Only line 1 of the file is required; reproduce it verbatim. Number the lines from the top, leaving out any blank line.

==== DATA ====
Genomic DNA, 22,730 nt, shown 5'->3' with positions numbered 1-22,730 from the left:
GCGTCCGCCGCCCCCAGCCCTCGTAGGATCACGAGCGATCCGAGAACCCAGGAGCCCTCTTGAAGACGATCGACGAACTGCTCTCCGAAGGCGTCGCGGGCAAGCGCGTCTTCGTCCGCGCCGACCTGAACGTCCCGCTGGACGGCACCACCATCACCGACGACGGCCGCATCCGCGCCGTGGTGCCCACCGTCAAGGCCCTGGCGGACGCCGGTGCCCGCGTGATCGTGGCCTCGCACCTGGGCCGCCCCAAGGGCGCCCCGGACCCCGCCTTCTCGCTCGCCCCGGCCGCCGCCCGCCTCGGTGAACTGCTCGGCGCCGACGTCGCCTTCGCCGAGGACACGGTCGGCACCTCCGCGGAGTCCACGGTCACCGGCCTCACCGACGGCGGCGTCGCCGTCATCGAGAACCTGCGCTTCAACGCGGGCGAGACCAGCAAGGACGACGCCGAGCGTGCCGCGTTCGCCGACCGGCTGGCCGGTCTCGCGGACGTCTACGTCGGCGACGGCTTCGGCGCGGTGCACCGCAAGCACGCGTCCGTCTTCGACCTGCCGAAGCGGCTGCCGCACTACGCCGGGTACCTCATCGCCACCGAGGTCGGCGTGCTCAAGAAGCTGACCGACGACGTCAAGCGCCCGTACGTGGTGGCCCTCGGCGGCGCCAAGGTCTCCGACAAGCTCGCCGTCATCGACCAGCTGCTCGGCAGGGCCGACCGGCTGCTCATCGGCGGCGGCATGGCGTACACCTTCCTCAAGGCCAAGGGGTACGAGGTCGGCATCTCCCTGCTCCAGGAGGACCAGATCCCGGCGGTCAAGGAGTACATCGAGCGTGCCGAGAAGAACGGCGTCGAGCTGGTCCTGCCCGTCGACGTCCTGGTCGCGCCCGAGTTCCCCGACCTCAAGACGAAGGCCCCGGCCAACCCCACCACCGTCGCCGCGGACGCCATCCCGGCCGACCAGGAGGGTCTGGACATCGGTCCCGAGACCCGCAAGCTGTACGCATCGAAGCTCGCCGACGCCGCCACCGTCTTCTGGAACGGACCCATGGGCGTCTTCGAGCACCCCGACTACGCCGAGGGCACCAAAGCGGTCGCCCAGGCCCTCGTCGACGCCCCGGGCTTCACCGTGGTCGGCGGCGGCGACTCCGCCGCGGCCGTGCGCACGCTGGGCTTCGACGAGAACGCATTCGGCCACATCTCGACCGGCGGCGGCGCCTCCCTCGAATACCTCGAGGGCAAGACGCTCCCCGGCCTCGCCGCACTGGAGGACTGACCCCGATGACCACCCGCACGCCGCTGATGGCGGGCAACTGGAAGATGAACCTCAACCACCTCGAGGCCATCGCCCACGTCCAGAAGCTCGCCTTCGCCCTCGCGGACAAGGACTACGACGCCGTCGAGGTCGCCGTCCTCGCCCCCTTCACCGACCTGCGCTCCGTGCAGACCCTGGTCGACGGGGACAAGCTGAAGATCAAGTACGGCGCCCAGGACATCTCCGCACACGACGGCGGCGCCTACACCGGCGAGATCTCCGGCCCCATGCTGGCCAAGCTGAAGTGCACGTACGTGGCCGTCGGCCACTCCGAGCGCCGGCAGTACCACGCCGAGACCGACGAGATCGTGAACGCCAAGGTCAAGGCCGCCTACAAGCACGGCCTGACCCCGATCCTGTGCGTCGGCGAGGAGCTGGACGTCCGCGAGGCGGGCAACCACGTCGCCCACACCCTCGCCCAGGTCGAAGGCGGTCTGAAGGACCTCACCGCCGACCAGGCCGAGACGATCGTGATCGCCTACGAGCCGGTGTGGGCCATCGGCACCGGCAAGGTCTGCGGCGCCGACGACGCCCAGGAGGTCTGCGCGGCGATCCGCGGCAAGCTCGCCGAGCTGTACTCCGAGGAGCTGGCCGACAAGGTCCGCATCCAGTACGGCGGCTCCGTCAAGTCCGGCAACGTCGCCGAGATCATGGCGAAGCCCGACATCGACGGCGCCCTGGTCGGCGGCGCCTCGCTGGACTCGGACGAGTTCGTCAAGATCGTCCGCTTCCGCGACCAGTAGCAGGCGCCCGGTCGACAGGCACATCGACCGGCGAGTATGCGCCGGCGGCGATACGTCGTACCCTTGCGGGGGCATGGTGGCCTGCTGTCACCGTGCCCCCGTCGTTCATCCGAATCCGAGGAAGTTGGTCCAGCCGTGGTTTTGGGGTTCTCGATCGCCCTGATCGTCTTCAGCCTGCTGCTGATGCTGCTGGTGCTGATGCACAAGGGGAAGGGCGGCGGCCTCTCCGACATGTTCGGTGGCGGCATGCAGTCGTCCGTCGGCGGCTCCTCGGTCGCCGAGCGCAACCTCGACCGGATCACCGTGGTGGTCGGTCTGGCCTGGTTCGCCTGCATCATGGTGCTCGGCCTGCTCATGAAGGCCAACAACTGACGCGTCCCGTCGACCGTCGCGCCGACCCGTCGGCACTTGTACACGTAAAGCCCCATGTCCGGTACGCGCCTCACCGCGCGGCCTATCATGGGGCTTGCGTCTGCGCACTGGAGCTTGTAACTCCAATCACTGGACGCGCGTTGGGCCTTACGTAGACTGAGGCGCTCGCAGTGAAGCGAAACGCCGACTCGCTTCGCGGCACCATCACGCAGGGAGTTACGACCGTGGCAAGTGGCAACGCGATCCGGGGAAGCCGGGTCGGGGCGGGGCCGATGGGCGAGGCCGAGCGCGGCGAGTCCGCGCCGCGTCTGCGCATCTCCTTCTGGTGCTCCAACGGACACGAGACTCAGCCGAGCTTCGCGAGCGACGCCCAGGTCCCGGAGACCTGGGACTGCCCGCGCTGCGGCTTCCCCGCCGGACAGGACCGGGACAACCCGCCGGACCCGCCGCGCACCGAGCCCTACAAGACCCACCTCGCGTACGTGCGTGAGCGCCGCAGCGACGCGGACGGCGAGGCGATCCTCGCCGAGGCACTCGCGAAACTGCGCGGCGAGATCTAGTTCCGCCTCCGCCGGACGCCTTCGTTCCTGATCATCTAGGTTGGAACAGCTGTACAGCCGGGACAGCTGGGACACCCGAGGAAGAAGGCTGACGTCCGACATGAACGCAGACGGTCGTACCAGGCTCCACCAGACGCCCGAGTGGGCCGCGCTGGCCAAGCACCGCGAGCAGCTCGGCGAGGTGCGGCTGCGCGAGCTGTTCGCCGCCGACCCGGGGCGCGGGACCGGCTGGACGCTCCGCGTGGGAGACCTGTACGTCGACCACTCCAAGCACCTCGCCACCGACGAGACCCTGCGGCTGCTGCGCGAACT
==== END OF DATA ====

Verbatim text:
Genomic DNA, 22,730 nt, shown 5'->3' with positions numbered 1-22,730 from the left: